PURITY IS IMPORTANT – Being in a state of purity at Mass is so important. We ask God for forgiveness of our sins in the beginning of the celebration during the Penitential Rite when we say, “I confess to almighty God, and to you my brothers and sisters, that I have sinned through my own fault…”And for those who didn’t wash themselves clean (go to confession) before coming to Mass, who are still in a state of grace (without mortal sin), and possess sorrow for all of their sins while asking for forgiveness (not merely a recitation of words), forgiveness will be given, and they will be made pure. All too often, however, we take for granted the words (prayers) that are spoken during the Mass, and thus the prayers are forfeited, becoming just words that are parroted with no meaning or deliverance to God. Therefore, when no actual forgiveness is requested, no forgiveness will be given. Then the soul isn’t purified, and that pure tabernacle which should be within us to receive the Lord, won’t be there.

PURE TABERNACLE – However, if our tabernacle is pure, we are ready to receive our most merciful Lord, who is giving us His everything—His actual body, blood, soul, and divinity—to eat in order to give us even more grace (which is strength to avoid sin) and love to free us from our chains of death. When our soul is completely forgiven, it becomes a pure living sacrifice to unite with Jesus’ sacrifice on the alter and becomes an open vessel which will receive grace after grace and can be enveloped with God’s love in such an amazing way that we could experience incredible bliss as the Lord delights in our soul.

EUCHARIST FORGIVES SINS – Receiving the Holy Eucharist itself forgives venial sins when someone ask for forgiveness with a truly sorrowful heart. This is done right before we eat the flesh of our Lord by praying, “Lord, I am not worthy that you should enter under my roof, but only say the word and my soul shall be healed.” The sorrowful desires of one’s heart for their sins is necessary for forgiveness to be received. If the soul wasn’t purified prior to consuming our Lord during the confession (venial or mortal sins), the Penitential Rite (venial sins), the Lord’s Prayer (venial sins) or prior to receiving our Lord, then Jesus is received into a tainted soul.  If they are suffering with mortal sin on their soul and still receive the Eucharist, they are committing a sacrilege, harming their soul and scourging our Lord.

Of course, the more beautiful we are (pure) and the greater we desire to love and obey the Lord, the greater the reward we will receive. God has said over and over in the Bible—especially to the Pharisees—that it isn’t the “ritual” that’s important. We can “do” everything God says, but if in our hearts we are only doing it to get out of trouble or to be seen as holy and acceptable, then there is no merit (reward) involved. The “grace” we hope to receive from the Eucharist—if our hearts do not love God and our neighbor—won’t be given to us due to the lack of charity in our hearts.

CONFESS MORTAL SINS TO A PRIEST – I want to reiterate, this forgiveness God gives, through the Eucharist, is only for non-serious sins in which we have true sorrow for. As John said clearly in 1 John 5:16, sins which are deadly (mortal) we should not pray for them. The Penitential Rite, nor Holy Communion, nor any Prayer, will forgive the sinner of mortal sins.* Therefore, we must confess to a priest all serious sins (mortal sins), asking God for forgiveness as Jesus said in the Gospel of John 20:21-23. If the Holy Eucharist is received while still in the state of death (mortal sin), the recipient of Communion is causing great harm to their soul as 1 Cor. 11:27–28 states, and it is a sacrilege which scourges our Lord deeply. Never receive Communion if there is a possibility of unforgiven mortal sin present. This truth is gravely forgotten in our Church.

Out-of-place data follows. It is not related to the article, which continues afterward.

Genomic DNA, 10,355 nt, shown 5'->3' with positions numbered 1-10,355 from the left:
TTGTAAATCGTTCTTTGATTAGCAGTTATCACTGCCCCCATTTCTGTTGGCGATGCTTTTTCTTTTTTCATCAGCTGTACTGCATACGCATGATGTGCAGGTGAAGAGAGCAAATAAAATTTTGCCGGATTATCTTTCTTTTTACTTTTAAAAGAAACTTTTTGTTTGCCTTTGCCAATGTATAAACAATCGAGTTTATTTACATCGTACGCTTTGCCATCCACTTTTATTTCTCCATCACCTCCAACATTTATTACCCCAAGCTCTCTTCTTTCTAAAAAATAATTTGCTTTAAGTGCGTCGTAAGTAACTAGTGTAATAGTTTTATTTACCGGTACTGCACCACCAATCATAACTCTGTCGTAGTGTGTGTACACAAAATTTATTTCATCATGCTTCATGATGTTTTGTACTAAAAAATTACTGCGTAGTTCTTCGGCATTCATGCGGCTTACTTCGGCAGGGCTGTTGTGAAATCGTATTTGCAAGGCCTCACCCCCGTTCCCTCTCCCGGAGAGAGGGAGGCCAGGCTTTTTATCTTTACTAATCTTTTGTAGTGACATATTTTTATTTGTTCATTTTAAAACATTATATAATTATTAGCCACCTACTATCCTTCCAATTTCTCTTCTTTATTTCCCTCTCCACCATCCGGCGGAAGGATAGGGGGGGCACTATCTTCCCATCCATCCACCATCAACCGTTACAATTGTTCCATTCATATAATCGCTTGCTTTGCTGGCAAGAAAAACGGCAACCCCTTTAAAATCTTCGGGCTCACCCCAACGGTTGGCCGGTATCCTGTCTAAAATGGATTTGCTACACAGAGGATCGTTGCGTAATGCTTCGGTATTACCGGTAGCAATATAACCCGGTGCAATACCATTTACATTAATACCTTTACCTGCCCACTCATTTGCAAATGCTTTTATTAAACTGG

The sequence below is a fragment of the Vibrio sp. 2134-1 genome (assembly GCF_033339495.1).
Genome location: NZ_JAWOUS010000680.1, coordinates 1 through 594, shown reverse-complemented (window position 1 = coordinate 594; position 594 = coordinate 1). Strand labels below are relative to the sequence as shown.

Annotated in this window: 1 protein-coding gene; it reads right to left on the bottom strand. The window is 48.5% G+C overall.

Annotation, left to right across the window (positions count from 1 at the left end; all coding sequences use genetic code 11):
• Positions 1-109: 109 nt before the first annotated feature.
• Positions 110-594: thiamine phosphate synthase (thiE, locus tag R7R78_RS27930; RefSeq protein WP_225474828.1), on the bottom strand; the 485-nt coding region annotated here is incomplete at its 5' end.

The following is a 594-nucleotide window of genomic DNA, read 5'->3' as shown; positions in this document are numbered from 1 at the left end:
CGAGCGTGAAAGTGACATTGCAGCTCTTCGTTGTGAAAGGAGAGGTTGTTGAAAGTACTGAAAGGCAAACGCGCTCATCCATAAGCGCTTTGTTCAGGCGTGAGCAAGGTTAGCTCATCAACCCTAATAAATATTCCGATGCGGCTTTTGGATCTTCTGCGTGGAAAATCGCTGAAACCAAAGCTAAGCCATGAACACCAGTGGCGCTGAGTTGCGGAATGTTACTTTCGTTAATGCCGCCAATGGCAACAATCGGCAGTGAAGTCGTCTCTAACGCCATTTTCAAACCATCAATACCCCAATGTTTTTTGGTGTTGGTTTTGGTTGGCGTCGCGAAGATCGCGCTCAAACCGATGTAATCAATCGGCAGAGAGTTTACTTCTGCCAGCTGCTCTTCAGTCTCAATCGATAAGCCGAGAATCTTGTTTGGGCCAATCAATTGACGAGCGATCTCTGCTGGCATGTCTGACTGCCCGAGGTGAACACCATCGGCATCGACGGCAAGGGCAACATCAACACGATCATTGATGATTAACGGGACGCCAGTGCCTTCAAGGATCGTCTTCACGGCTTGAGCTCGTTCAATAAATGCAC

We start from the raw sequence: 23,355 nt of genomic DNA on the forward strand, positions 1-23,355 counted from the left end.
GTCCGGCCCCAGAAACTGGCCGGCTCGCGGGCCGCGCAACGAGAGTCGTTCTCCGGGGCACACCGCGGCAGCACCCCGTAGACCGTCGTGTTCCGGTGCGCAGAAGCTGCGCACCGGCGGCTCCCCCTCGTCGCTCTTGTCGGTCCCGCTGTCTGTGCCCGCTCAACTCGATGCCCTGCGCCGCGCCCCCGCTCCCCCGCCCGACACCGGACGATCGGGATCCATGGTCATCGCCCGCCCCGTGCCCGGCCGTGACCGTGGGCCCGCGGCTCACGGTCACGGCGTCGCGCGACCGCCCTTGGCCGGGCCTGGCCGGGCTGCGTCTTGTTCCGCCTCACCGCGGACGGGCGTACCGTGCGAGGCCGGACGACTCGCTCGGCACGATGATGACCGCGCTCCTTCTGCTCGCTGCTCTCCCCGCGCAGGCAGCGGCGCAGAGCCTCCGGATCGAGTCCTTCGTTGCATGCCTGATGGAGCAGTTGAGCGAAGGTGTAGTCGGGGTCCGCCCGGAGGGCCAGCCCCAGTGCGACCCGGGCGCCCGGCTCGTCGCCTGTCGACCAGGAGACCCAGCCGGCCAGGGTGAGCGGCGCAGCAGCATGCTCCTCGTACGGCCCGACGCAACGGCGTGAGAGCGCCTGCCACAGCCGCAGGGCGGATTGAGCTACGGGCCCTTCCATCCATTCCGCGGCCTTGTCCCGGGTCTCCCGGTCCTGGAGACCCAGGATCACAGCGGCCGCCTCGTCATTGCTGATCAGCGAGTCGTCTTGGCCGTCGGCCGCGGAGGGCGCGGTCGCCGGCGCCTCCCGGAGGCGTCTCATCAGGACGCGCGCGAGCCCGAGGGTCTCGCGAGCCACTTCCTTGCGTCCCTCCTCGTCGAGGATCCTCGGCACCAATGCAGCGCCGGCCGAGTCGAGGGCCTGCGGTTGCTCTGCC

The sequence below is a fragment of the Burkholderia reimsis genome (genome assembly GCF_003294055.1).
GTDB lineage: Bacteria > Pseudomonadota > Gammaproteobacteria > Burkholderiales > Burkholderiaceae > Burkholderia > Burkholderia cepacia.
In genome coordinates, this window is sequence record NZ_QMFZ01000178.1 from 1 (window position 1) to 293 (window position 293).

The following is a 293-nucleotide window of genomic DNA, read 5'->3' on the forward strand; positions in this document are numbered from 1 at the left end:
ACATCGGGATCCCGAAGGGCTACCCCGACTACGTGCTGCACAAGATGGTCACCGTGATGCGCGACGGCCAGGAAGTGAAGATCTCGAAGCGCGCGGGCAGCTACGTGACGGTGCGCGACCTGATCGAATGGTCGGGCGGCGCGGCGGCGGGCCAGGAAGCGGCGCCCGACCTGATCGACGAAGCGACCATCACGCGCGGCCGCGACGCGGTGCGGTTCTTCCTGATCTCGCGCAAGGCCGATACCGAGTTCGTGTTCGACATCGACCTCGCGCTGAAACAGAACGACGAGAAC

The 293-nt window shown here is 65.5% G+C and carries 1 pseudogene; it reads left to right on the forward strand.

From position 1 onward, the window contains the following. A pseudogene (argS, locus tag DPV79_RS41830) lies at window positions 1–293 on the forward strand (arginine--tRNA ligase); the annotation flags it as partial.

**However, if it’s impossible for a soul to attend confession—not because of embarrassment or any other excuse, but really, truly impossible—and they are dead in their sins (meaning they committed mortal sin), and their soul has perfect contrition (which is very hard to possess & and only God truly knows) for their sins because they greatly offended God (not just simply sorrow because they don’t want to go to hell or some other selfish motive), then their mortal sin could be forgiven by simply asking God for forgiveness, since God reads the minds and probes the hearts. He will forgive anyone who truly seeks forgiveness, just like Jesus did for the criminal crucified next to Him, “Truly I tell you, today you will be with me in Paradise” (Luke 23:43). That criminal, who was born dead (with original sin) and has committed many actual sins in his life (deserving of punishment in purgatory), was completely forgiven – like with the waters of baptism (pardoned from the punishment of his sins as well), because of his perfect contrition, due to the desires of his heart. God can do the same for us. If we have already been baptized, then the punishment for our sins will still exist but forgiveness can be given from the perfect sorrow in someone’s heart. Nonetheless, when it does become possible for that soul to attend confession—since God gave the power to forgive sins to the priests (John 20:23), wants us to confess our mortal sins to a priest (1 John 5:16), and to be certain we are forgiven since we don’t know if we have perfect contrition—that soul is obliged to go to the sacrament of reconciliation as soon as possible.